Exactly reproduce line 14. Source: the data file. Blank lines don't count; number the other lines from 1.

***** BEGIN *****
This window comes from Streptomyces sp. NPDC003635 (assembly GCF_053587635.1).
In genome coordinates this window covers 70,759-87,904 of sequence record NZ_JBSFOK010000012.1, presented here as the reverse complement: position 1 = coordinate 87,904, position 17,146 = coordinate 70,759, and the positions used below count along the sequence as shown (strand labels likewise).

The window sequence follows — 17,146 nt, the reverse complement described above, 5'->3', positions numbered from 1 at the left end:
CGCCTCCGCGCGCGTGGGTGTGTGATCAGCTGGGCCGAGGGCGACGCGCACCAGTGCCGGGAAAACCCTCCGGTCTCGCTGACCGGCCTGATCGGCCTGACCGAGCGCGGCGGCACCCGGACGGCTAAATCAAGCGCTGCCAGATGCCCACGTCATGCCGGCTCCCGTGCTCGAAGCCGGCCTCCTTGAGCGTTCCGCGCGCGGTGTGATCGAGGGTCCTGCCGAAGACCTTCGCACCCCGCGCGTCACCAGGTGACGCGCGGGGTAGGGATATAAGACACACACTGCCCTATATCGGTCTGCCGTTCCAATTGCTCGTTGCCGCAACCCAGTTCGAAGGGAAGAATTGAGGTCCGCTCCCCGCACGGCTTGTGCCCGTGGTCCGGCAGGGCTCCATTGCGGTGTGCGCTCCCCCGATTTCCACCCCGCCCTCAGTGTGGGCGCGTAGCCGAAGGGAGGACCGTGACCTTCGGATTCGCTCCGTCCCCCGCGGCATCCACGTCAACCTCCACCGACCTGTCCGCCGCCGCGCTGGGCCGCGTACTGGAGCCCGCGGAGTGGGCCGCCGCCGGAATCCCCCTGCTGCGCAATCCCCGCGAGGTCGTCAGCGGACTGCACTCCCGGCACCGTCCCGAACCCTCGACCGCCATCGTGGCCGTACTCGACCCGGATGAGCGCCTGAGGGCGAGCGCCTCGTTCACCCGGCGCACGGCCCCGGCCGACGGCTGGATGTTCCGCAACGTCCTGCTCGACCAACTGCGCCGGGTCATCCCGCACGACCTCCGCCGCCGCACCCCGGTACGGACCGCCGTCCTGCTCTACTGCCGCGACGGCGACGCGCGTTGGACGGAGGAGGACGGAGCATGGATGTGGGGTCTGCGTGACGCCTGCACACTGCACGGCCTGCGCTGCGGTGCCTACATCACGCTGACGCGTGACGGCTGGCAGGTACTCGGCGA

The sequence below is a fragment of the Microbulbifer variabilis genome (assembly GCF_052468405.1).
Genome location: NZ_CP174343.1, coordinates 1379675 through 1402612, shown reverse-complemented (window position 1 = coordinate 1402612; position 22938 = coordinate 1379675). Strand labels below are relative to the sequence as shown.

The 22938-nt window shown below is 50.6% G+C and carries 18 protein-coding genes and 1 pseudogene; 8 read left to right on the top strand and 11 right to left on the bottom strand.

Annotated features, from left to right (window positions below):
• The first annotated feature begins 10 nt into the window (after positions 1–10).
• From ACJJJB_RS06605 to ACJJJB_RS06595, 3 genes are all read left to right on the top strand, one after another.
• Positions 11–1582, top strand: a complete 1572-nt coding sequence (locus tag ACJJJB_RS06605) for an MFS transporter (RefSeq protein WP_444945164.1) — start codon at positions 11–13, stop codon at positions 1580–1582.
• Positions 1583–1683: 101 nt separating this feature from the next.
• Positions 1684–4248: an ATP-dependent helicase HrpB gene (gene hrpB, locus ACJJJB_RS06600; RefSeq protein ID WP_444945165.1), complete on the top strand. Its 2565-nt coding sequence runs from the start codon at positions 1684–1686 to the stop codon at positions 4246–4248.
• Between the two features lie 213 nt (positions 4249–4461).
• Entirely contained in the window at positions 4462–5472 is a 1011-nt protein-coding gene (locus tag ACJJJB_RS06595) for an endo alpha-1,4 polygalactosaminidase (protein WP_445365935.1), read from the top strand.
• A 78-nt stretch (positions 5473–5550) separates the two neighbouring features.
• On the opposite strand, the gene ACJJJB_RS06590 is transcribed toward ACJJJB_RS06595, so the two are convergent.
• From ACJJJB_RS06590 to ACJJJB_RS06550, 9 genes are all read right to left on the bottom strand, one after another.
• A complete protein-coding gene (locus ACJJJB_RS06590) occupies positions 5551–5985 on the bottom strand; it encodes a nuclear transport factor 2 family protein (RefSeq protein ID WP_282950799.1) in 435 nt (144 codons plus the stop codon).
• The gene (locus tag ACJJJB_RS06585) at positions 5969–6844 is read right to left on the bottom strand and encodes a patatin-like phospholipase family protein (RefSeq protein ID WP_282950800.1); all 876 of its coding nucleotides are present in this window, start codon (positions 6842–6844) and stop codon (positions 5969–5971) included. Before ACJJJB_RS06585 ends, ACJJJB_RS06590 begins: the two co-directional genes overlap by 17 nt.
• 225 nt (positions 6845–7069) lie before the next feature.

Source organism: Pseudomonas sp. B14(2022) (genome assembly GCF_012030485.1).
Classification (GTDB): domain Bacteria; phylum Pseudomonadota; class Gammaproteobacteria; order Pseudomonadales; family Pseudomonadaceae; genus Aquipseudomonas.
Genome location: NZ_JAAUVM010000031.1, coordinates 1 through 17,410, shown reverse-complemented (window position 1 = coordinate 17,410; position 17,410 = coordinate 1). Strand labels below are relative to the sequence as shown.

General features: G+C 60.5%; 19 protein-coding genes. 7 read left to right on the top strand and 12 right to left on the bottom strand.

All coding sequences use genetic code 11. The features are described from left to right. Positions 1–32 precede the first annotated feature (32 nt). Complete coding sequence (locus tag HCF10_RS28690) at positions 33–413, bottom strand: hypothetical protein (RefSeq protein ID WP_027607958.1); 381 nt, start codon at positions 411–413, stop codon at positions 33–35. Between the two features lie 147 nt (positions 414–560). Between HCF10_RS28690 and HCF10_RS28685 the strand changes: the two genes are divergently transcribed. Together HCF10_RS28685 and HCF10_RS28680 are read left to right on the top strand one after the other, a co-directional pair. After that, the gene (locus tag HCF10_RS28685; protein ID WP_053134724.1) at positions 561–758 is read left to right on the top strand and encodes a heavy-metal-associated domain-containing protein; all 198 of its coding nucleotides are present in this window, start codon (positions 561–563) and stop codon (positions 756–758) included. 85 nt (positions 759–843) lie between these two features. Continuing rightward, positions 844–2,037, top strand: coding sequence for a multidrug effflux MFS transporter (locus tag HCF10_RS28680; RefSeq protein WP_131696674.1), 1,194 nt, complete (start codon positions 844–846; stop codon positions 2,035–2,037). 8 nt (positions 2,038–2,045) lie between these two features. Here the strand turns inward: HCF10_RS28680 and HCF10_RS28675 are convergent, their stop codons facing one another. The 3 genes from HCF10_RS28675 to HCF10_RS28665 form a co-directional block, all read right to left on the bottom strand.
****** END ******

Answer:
• Between the two features lie 213 nt (positions 4249–4461).